Being a landlord is unpredictably challenging, mainly when no current legislation governs tenancies in Malaysia.
Still, most people can only afford to rent as property prices continue to rise. This entails good business for you and more obligations such as listing costs, property upkeep, and so on. Worst of all: what happens when a dispute breaks out with your tenants?
Renting out space can be an exciting prospect that yields genuine income. Regardless, it’s crucial that you understand your rights, how to resolve conflicts, and the dos and don’t’s as a landlord.
What are the relevant laws related to tenancy?
Despite a potential Residential Tenancy Act, it’ll be years away before implementation. The National Land Code defines ‘tenancy’ as any rental agreement not exceeding three years without registration requirements. After three years, it will become a ‘lease.’
There are, however, a few laws with provisions to solve any tenancy-related dispute. In this case, Common Law or Case Law acts as the overarching framework which covers these issues.
- Contracts Act 1950 — covers tenancy agreement conflicts.
- Civil Law Act 1956 — covers disputes regarding rent payments.
- Distress Act 1951 — covers matters of eviction.
- Specific Relief Act 1950 — landlords are prohibited from evicting the tenant, changing the locks, etc., without a court order.
What are a landlord’s obligations?
Being a landlord goes beyond finding tenants to occupy your property. What will be expected of you? The tenancy agreement should outline the duties of both you as a landlord and your tenant as a renter. A landlord’s duties generally include:
- Paying the mandatory fees related to the property, including quit rent, assessment, maintenance fees, etc.
- Insure the property and pay premiums.
- The landlord cannot use their keys to enter a tenant’s unit without permission, nor do they have the right to demand entry without reason.
- Maintain the property’s major infrastructures such as piping, electrical wiring, etc.
Typically, landlords are responsible for paying maintenance fees and any repairs outside of the tenant’s fault. You must provide necessities like working lights, A/C, water, Wi-Fi, the works, as your tenant will be paying for these utilities.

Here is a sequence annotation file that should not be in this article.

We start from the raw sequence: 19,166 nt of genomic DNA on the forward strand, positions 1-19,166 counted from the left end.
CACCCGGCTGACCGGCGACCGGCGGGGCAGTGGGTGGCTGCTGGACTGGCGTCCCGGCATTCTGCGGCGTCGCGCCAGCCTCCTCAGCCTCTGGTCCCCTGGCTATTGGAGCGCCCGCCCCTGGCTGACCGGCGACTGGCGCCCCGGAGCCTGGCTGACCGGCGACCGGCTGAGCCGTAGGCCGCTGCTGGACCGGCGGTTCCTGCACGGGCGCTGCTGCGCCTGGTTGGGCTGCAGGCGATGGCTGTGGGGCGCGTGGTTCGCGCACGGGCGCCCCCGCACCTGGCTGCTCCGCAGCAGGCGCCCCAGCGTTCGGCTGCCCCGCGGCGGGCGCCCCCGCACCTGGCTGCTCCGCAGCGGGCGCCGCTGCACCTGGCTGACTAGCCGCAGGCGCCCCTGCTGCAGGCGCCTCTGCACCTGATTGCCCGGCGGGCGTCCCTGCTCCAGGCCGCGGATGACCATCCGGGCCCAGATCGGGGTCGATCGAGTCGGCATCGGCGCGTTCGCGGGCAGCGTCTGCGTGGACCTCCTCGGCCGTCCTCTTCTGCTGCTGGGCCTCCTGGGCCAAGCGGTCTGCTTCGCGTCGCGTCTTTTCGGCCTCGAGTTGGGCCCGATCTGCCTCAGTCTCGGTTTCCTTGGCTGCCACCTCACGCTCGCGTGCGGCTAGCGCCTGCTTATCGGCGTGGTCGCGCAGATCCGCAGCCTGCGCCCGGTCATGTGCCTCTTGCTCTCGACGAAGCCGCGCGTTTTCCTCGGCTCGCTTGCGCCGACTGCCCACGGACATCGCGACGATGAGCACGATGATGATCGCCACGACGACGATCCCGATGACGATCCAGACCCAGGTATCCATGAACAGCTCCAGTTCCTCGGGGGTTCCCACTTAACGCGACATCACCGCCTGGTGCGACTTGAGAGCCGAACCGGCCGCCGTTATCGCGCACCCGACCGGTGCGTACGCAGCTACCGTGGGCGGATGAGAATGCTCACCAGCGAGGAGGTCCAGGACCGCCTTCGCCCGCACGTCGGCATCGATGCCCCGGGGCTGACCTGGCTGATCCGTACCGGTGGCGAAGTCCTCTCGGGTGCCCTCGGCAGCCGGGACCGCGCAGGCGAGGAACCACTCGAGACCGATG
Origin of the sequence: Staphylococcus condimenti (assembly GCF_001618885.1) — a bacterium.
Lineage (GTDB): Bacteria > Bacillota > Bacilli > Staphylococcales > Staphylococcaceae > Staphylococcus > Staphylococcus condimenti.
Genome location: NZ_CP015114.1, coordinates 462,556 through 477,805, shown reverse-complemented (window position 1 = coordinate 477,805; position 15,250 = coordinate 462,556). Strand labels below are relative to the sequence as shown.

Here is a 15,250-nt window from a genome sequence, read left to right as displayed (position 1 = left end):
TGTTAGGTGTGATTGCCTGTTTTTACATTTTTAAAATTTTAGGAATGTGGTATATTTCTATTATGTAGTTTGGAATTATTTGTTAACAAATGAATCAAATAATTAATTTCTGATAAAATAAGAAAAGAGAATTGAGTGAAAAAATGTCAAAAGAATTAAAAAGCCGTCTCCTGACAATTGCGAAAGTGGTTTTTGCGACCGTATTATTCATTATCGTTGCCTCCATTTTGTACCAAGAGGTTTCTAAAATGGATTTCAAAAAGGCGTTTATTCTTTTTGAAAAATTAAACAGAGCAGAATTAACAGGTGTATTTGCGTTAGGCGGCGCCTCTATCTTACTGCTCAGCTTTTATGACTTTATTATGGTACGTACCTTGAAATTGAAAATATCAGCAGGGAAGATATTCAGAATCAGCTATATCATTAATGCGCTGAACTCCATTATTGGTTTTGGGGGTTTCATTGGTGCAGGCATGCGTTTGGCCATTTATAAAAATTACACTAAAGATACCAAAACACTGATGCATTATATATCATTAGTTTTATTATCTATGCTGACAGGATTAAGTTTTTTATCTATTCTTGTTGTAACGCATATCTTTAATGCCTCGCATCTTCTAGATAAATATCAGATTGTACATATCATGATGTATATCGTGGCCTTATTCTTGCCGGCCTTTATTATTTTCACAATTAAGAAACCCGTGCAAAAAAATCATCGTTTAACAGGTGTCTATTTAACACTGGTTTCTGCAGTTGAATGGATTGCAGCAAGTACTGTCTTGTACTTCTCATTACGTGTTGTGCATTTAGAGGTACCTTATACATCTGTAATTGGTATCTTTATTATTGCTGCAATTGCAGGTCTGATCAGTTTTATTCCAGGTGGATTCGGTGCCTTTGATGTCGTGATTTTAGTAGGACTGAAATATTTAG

Landlord Dos & Don’ts
Besides that, there are several unspoken rules when it comes to being a good landlord. Keeping these common-sense practices in mind will prove beneficial for all parties involved.
- Check your prospective tenant’s background
Check your potential renter’s credit history, employment history, and references. This research comes in handy when you have more than one interested party and are trying to narrow your decision down. Moreover, it’s always good to gauge the kind of person who’s going to live in your space.
- Respect your tenant’s privacy
Like you, your tenants value their privacy. You should never snoop around or drop by unannounced, or they might feel uncomfortable around you. Keep in mind to make your tenants feel safe and secure renting in your property.
- Encourage two-way communication
No matter the channel, let your tenant know that they can always reach out to you for any questions, concerns or issues. That way, your tenant may feel free to approach you and discuss specific requests openly.
- Give untimely responses
If you’re often slow to respond, it gives off the impression that you’re unavailable. Tenants should know that you’re always available—especially during emergencies and unfavourable situations that could escalate without immediate amends.
- Forget about your obligations
You want to follow through with promised services in the tenancy agreement, such as dry-cleaning the curtains periodically or annual property check-ups. Set a reminder to avoid forgetting these obligations.
- Keep the security deposit for petty reasons
Landlords should only withhold security deposits when a tenant has damaged the property. General wear-and-tear is not grounds to keep your tenant’s security deposit. If you wish to repaint the walls or replace old appliances, you need to fork out your own finances.
What to do when a dispute happens?
First things first, stay rational without acting out on emotion. Wherever the dispute arose from, the answers lie in the tenancy agreement! Since all parties have mutually agreed to its terms, you can check if the contract outlines the issue.
The tenancy agreement’s terms will provide guidance on how to proceed with conflict resolution. If the unique issue is not covered on paper, you may need to involve a lawyer for assistance.
Lastly, be sure to compose a well-written tenancy agreement and choose your tenants wisely! Being a landlord in Malaysia can be a lucrative experience—as long as you remember these dos and don’ts.
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